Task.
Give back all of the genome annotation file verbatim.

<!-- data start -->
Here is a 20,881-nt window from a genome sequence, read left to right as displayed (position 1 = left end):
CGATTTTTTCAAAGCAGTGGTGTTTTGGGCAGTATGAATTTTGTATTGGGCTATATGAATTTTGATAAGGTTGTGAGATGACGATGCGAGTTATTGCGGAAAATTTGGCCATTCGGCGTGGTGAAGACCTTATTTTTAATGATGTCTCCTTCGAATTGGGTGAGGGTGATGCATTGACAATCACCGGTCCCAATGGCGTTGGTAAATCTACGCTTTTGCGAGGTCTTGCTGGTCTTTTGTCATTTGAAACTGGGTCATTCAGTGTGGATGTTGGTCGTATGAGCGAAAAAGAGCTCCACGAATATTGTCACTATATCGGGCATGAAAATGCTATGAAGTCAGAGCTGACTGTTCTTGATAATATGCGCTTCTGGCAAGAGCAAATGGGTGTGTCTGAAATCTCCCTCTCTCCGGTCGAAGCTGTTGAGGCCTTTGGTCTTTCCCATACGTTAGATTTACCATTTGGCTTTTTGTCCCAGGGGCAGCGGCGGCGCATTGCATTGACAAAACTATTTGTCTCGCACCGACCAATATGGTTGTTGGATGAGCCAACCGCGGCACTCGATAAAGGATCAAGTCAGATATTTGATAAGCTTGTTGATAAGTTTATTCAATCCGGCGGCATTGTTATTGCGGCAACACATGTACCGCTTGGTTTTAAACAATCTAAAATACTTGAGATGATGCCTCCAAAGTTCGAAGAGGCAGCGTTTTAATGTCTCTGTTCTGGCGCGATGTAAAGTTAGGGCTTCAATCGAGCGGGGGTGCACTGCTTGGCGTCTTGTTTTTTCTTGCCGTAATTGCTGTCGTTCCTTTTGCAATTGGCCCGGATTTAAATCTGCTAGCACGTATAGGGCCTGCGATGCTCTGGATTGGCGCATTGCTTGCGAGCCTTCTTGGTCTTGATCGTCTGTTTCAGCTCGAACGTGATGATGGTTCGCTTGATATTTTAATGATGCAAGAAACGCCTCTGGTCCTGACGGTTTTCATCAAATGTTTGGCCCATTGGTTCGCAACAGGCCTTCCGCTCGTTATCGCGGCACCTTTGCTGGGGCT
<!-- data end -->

Here is a 20,881-nt window from a genome sequence, read left to right as displayed (position 1 = left end):
CGATTTTTTCAAAGCAGTGGTGTTTTGGGCAGTATGAATTTTGTATTGGGCTATATGAATTTTGATAAGGTTGTGAGATGACGATGCGAGTTATTGCGGAAAATTTGGCCATTCGGCGTGGTGAAGACCTTATTTTTAATGATGTCTCCTTCGAATTGGGTGAGGGTGATGCATTGACAATCACCGGTCCCAATGGCGTTGGTAAATCTACGCTTTTGCGAGGTCTTGCTGGTCTTTTGTCATTTGAAACTGGGTCATTCAGTGTGGATGTTGGTCGTATGAGCGAAAAAGAGCTCCACGAATATTGTCACTATATCGGGCATGAAAATGCTATGAAGTCAGAGCTGACTGTTCTTGATAATATGCGCTTCTGGCAAGAGCAAATGGGTGTGTCTGAAATCTCCCTCTCTCCGGTCGAAGCTGTTGAGGCCTTTGGTCTTTCCCATACGTTAGATTTACCATTTGGCTTTTTGTCCCAGGGGCAGCGGCGGCGCATTGCATTGACAAAACTATTTGTCTCGCACCGACCAATATGGTTGTTGGATGAGCCAACCGCGGCACTCGATAAAGGATCAAGTCAGATATTTGATAAGCTTGTTGATAAGTTTATTCAATCCGGCGGCATTGTTATTGCGGCAACACATGTACCGCTTGGTTTTAAACAATCTAAAATACTTGAGATGATGCCTCCAAAGTTCGAAGAGGCAGCGTTTTAATGTCTCTGTTCTGGCGCGATGTAAAGTTAGGGCTTCAATCGAGCGGGGGTGCACTGCTTGGCGTCTTGTTTTTTCTTGCCGTAATTGCTGTCGTTCCTTTTGCAATTGGCCCGGATTTAAATCTGCTAGCACGTATAGGGCCTGCGATGCTCTGGATTGGCGCATTGCTTGCGAGCCTTCTTGGTCTTGATCGTCTGTTTCAGCTCGAACGTGATGATGGTTCGCTTGATATTTTAATGATGCAAGAAACGCCTCTGGTCCTGACGGTTTTCATCAAATGTTTGGCCCATTGGTTCGCAACAGGCCTTCCGCTCGTTATCGCGGCACCTTTGCTGGGGCT